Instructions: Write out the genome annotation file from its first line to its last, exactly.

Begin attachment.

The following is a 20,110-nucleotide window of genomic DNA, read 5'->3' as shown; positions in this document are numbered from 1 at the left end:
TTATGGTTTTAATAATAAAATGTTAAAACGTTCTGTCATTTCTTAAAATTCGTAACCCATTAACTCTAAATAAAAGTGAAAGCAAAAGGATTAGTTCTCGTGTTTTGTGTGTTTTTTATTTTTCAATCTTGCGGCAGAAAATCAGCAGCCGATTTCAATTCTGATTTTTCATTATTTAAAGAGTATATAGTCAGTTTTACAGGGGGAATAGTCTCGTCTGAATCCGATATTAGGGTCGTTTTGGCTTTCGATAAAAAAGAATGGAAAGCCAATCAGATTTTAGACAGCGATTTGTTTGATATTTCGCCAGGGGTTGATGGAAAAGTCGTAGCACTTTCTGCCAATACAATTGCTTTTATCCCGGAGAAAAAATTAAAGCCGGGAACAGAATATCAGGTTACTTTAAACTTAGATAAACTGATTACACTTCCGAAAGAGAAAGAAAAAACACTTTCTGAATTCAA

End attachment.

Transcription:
The following is a 20,110-nucleotide window of genomic DNA, read 5'->3' as shown; positions in this document are numbered from 1 at the left end:
TTATGGTTTTAATAATAAAATGTTAAAACGTTCTGTCATTTCTTAAAATTCGTAACCCATTAACTCTAAATAAAAGTGAAAGCAAAAGGATTAGTTCTCGTGTTTTGTGTGTTTTTTATTTTTCAATCTTGCGGCAGAAAATCAGCAGCCGATTTCAATTCTGATTTTTCATTATTTAAAGAGTATATAGTCAGTTTTACAGGGGGAATAGTCTCGTCTGAATCCGATATTAGGGTCGTTTTGGCTTTCGATAAAAAAGAATGGAAAGCCAATCAGATTTTAGACAGCGATTTGTTTGATATTTCGCCAGGGGTTGATGGAAAAGTCGTAGCACTTTCTGCCAATACAATTGCTTTTATCCCGGAGAAAAAATTAAAGCCGGGAACAGAATATCAGGTTACTTTAAACTTAGATAAACTGATTACACTTCCGAAAGAGAAAGAAAAAACACTTTCTGAATTCAA